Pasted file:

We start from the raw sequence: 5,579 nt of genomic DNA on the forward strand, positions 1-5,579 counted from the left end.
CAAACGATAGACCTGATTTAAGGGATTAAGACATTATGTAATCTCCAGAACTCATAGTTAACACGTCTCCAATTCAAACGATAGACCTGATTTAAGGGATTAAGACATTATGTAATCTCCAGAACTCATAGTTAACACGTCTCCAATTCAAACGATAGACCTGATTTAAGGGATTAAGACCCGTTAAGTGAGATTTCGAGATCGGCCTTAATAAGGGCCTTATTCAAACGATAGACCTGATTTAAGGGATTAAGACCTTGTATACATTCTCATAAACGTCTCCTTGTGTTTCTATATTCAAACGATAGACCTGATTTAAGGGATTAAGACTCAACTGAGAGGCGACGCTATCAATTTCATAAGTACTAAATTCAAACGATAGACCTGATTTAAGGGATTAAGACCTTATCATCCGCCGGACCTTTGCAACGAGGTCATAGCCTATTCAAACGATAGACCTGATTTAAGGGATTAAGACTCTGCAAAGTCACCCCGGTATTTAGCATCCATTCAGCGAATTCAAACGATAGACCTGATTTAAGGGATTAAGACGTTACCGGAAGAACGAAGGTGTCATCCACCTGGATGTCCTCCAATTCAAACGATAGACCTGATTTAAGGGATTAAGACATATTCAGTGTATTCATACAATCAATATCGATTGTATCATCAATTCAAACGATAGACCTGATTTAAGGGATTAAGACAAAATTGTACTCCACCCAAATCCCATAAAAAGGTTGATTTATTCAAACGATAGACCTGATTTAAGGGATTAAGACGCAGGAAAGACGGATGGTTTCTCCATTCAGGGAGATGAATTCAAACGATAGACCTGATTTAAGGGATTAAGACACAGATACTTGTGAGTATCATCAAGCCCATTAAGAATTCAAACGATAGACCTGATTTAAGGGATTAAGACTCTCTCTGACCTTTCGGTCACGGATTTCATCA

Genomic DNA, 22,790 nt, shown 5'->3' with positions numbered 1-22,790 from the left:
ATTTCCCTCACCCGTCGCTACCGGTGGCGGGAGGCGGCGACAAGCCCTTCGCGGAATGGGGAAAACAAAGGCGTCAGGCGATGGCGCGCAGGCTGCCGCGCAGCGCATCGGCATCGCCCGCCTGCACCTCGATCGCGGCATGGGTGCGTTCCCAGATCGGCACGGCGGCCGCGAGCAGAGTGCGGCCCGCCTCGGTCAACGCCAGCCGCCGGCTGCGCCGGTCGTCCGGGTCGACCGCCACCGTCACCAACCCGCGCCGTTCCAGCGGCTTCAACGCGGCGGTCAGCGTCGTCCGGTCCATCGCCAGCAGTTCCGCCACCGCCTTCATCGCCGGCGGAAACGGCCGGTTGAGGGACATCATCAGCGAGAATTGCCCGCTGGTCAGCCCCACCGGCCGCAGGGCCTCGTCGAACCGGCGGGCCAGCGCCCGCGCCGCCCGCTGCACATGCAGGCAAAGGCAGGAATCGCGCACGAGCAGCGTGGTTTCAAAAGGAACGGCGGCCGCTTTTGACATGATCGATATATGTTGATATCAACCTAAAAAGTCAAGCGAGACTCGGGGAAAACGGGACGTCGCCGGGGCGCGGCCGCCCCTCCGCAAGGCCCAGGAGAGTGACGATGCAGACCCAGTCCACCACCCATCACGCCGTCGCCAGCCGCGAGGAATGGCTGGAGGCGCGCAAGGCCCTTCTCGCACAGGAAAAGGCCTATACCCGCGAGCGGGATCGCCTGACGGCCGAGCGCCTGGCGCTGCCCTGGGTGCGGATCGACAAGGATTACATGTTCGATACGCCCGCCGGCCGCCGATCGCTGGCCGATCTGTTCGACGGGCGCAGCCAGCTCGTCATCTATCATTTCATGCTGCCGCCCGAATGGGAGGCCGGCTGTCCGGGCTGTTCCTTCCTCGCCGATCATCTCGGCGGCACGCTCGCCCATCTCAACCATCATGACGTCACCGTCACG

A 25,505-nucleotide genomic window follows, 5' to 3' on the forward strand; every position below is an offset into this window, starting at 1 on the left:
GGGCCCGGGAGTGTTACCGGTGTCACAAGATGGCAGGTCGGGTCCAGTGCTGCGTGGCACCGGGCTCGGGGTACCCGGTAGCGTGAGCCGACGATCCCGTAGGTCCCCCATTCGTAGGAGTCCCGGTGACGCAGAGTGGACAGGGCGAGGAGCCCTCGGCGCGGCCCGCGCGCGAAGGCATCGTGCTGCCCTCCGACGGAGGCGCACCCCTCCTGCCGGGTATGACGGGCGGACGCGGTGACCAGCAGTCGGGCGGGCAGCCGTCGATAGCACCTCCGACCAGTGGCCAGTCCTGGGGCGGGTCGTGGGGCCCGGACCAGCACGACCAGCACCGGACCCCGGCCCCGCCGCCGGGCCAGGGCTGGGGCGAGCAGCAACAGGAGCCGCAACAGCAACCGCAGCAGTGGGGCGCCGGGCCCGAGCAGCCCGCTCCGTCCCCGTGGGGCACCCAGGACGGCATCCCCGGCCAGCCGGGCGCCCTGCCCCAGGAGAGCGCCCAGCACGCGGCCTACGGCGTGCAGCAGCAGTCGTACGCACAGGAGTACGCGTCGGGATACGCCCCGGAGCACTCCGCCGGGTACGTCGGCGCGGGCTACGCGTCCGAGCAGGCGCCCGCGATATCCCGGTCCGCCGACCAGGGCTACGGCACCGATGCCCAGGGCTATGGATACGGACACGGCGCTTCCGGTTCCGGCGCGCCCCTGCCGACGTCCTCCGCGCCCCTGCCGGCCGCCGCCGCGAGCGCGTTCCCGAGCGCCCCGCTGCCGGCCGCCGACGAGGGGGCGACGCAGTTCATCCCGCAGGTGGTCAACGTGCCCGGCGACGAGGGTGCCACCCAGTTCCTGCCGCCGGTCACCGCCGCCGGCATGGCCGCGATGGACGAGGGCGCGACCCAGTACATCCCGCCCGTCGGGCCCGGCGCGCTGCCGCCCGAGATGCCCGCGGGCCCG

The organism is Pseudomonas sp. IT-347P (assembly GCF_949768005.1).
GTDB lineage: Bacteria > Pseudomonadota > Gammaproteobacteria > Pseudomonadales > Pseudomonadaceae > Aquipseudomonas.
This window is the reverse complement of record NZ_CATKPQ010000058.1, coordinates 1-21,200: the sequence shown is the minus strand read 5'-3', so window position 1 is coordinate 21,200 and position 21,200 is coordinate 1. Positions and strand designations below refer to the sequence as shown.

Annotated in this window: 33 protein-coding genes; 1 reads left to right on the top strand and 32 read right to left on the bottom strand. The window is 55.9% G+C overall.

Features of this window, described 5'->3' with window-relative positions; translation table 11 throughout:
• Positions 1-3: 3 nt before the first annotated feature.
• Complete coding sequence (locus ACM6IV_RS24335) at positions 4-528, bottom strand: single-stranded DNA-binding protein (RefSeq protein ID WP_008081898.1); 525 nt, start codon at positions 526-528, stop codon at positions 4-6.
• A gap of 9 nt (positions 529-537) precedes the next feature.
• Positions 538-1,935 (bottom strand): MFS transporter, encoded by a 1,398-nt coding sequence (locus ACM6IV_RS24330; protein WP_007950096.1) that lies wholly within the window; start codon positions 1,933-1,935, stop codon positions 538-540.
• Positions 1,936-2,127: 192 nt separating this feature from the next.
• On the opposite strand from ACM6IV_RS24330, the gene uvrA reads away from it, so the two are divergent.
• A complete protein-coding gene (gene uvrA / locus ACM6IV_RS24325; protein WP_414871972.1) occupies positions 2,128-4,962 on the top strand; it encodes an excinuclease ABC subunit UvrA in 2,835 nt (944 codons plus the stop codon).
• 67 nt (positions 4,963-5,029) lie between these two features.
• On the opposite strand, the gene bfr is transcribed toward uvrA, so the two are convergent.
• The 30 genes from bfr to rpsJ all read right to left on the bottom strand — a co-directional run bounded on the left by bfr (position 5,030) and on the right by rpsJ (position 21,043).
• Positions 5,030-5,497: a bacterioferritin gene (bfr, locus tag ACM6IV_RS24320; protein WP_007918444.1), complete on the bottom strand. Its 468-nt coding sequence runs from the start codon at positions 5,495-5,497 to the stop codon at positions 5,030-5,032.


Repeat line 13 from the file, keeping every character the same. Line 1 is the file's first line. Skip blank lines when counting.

• Complete coding sequence (locus ACM6IV_RS24335) at positions 4-528, bottom strand: single-stranded DNA-binding protein (RefSeq protein ID WP_008081898.1); 525 nt, start codon at positions 526-528, stop codon at positions 4-6.